Time to turn the tide on fast food ads

Advertising and PR agencies are pledging not to work with fossil fuel companies, or gambling and tobacco brands. They should banish their unhealthy food clients too, says Ali Morpeth.

The school summer holidays are a massive juggle. I'm a full-time working mum and my job as a public health nutritionist working on advocacy and policy across NGOs and industry is busy. I have three children at home for seven weeks and feeding them three meals a day is exhausting (hats off (and thanks) to the caterers who do it for most of the year). 

It's mid-August – about halfway through the school break – and I'm trawling BBC Food looking for something for dinner. I've been on Zoom all day trying to navigate the dual public health-climate crisis so my brain should be full of healthy, sustainable meal ideas; instead it’s fried. The kids are in from holiday club and are biting at my heels for dinner.

Thank goodness for BBC Food’s pea risotto though. The middle one will probably reject it but the eldest will be ok (peas first, then rice) and the youngest will go for it if I add broccoli (I know!). Two out of three kids eating dinner with vegetables is a win.

But the online recipe starts flashing and here comes KFC’s full page advert nudging me to order a family bucket of deep fried chicken rather than cook the risotto. “ORDER HERE” it shouts, front and centre on the page. 

It's tempting. All the kids will eat chicken and chips. It's fast, and no effort (before or during the meal). 

The scenario made me stop and think: that the junk food environment is so pervasive it's permeating every element of the food system – even home cooking platforms like BBC Food that parents rely on for healthy, easy recipes.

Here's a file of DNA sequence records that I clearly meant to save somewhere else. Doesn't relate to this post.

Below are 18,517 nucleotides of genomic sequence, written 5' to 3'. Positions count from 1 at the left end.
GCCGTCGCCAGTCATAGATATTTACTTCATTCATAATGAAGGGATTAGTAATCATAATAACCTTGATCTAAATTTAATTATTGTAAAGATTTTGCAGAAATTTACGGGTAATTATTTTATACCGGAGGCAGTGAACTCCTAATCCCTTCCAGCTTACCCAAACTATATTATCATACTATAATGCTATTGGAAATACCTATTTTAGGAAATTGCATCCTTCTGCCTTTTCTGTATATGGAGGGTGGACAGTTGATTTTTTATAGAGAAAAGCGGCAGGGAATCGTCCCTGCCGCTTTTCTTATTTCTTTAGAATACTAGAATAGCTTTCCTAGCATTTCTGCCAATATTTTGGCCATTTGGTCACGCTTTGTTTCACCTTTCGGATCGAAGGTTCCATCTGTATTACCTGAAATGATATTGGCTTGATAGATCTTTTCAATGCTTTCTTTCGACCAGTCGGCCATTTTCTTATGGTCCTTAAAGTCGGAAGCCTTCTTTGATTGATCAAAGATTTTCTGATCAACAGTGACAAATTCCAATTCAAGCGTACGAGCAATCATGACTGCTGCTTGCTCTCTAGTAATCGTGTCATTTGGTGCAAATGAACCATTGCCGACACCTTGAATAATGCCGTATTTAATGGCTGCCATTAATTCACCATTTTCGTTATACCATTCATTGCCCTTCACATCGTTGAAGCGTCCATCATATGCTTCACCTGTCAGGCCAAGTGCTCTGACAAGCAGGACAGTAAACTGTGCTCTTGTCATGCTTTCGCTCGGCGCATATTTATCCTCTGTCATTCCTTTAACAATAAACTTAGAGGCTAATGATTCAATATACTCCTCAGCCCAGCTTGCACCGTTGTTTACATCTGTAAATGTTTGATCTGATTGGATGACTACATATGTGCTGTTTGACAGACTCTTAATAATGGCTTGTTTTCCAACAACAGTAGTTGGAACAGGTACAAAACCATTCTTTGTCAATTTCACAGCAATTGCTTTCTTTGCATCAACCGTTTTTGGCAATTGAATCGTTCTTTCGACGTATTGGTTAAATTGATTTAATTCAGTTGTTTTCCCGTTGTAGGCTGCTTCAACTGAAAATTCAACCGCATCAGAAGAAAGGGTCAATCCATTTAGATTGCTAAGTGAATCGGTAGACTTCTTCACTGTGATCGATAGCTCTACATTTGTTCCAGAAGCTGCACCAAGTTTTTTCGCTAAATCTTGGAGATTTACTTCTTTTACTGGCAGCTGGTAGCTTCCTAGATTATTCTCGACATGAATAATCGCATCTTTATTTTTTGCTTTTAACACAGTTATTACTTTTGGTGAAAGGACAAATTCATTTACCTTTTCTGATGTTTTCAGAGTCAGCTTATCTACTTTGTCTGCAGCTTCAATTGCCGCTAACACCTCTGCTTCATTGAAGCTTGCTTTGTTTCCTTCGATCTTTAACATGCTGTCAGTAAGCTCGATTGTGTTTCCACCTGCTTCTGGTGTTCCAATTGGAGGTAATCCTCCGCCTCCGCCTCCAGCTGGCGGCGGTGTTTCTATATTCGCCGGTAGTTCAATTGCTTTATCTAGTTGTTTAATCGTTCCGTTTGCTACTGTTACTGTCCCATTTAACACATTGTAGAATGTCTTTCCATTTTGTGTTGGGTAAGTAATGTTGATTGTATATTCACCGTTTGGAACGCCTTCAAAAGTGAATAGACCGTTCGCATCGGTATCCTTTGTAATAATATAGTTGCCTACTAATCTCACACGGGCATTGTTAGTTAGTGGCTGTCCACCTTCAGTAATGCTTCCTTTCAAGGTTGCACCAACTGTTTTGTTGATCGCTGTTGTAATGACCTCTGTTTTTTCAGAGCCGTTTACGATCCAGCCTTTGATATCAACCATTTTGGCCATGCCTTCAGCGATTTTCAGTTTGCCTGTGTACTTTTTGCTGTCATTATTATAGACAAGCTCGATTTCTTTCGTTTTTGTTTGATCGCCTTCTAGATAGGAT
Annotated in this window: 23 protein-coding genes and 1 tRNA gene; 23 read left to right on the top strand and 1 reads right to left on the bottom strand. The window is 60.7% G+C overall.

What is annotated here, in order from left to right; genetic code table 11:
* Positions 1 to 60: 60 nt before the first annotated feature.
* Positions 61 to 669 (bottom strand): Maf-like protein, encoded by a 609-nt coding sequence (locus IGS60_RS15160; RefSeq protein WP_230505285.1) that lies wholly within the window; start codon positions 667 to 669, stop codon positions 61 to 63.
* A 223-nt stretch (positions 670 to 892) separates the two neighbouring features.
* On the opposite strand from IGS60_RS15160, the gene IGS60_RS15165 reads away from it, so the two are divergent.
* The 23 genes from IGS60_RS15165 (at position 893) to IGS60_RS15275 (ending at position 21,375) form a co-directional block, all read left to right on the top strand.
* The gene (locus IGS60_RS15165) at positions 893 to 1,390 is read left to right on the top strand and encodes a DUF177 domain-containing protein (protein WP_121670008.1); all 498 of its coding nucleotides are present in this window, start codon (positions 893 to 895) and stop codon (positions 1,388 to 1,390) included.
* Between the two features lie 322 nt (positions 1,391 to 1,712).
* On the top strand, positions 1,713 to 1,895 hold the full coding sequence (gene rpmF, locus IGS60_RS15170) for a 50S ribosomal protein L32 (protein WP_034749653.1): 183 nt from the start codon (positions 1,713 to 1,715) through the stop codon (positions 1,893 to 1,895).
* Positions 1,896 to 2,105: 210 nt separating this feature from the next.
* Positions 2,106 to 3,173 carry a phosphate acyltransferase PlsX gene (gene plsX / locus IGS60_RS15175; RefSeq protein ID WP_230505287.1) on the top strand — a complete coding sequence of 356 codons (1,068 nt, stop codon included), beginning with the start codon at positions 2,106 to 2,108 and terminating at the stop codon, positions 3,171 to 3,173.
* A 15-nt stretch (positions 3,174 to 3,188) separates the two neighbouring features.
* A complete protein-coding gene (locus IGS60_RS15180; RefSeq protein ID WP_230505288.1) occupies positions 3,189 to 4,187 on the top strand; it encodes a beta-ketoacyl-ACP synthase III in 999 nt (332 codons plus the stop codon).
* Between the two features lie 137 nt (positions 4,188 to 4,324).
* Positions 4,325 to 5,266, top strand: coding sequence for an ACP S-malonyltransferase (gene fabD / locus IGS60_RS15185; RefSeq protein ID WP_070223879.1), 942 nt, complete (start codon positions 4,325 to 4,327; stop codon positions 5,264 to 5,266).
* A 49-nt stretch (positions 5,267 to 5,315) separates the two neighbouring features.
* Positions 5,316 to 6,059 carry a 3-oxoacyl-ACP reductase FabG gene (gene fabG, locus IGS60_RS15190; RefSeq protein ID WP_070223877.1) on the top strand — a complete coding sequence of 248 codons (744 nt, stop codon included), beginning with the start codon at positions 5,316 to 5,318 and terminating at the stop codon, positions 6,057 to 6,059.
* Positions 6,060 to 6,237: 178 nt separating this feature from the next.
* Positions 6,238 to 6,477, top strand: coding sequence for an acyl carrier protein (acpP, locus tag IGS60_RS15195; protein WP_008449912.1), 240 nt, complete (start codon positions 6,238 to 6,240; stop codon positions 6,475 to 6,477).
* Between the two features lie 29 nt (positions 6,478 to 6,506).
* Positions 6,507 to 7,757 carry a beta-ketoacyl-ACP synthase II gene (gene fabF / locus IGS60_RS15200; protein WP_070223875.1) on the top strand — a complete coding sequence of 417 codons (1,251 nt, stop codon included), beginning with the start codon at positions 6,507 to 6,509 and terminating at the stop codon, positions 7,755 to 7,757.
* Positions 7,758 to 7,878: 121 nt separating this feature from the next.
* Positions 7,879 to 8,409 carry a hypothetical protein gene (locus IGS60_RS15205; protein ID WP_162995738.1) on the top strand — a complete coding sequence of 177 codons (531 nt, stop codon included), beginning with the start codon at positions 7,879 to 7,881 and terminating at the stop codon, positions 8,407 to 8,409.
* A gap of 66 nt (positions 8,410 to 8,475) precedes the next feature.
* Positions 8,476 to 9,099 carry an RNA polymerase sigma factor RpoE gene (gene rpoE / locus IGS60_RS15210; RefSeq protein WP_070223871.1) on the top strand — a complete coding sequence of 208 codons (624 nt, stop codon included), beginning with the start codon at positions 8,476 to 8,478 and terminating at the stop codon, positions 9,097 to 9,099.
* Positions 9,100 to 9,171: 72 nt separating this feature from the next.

For KFC’s marketing team this is genius targeting, of course, as it would be for the other fast food brands who use the BBC Food platform to reach a wide and engaged audience. It has my data; it knows I'm a busy working mum, that I've three kids and it's the summer holidays. It probably knows how many sandwiches I’ve been making for them of late and is offering me a proposition that makes feeding my family easy – at the push of a button. 

KFC will grow its bottom line by targeting working parents through the summer holidays, nudging us to switch from home cooked food to family buckets of industrially produced chicken.  KFC’s marketers have made their call to action – 'ORDER NOW' – impossible to miss and timed to perfection. The chain is capturing new segments of the market. Commercially-speaking it is extremely clever. 

But the success of this marketing strategy is a public health disaster. 

It's another example of people being sucked into the feedback loops of what Henry Dimbleby refers to as the “junk food cycle”.  We want to believe we have control over our own appetites and behaviours; and to some extent, we do. But our behaviours are directed by marketing – and most of the food being marketed to us is detrimental to our health – only 1% ad spend is on fruit and veg, for example. Even when we are actively looking for healthy options – like my pea risotto – we are encouraged to change tack. For people with limited time and money, breaking free from this trap is an even greater challenge. The odds are stacked against us.

And what we eat is the biggest risk factor for preventable disease, causing debilitating illness and in turn pressure on the NHS. Some 30% of the people in the UK are living with obesity. Nearly 60% of all new diabetes cases (and 70% of diabetes expenditure) are due to weight, as well as 18% of cardiovascular disease, 11% of dementia and 8% of cancers. Current NHS spend on treating obesity-related ill health is £6.5bn a year; if everyone were a healthy weight the NHS could potentially save £14bn, according to research reported by The Guardian in May.